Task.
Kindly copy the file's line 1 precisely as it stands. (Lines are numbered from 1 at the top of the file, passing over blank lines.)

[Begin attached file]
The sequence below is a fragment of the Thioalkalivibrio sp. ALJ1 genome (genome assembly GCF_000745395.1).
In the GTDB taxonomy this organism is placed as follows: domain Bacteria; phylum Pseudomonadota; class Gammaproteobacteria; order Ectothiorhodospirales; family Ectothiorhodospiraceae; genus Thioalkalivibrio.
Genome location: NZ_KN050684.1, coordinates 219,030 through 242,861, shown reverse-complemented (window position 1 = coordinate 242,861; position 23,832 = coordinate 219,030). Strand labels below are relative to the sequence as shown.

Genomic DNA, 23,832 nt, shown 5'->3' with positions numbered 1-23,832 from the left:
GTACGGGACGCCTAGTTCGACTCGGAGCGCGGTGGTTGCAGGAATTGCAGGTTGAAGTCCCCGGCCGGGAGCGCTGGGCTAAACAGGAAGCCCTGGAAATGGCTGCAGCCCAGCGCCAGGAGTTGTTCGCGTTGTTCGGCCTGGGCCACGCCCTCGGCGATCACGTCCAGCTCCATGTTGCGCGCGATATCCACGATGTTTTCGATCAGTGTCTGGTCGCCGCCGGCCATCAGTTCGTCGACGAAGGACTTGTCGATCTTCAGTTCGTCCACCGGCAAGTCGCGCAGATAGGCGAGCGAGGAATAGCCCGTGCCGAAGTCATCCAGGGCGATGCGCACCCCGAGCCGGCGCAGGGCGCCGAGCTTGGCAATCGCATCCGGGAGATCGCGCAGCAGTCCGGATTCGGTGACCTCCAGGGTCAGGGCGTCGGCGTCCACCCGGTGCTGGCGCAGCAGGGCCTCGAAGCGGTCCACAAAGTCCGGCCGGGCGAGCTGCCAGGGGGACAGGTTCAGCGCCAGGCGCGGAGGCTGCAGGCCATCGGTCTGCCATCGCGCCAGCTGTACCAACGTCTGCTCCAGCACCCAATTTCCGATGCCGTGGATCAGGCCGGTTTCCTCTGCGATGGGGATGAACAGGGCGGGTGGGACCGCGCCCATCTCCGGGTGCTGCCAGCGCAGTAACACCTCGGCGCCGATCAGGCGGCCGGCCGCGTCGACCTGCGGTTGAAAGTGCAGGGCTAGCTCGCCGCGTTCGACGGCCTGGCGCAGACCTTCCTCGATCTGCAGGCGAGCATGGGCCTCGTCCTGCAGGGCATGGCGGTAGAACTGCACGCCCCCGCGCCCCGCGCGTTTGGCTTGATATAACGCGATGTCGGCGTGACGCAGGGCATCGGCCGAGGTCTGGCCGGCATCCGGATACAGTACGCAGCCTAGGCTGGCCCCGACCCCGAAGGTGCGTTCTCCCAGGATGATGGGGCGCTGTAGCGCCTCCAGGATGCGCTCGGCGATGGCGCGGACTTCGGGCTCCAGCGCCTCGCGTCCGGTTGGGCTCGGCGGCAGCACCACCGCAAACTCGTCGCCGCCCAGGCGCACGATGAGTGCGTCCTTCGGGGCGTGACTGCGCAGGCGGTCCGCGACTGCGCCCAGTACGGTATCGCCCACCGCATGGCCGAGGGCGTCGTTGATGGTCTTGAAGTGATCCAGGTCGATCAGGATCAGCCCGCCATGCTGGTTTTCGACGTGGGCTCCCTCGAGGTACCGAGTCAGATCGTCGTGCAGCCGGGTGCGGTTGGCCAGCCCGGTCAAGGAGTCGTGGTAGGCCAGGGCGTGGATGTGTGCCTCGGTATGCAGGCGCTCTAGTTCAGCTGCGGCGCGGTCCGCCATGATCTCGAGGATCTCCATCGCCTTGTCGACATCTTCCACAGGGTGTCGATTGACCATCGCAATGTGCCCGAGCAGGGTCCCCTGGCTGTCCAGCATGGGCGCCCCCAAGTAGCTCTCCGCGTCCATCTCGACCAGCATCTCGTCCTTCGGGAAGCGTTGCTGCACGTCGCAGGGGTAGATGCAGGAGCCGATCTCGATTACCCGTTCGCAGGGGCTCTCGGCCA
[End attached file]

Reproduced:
The sequence below is a fragment of the Thioalkalivibrio sp. ALJ1 genome (genome assembly GCF_000745395.1).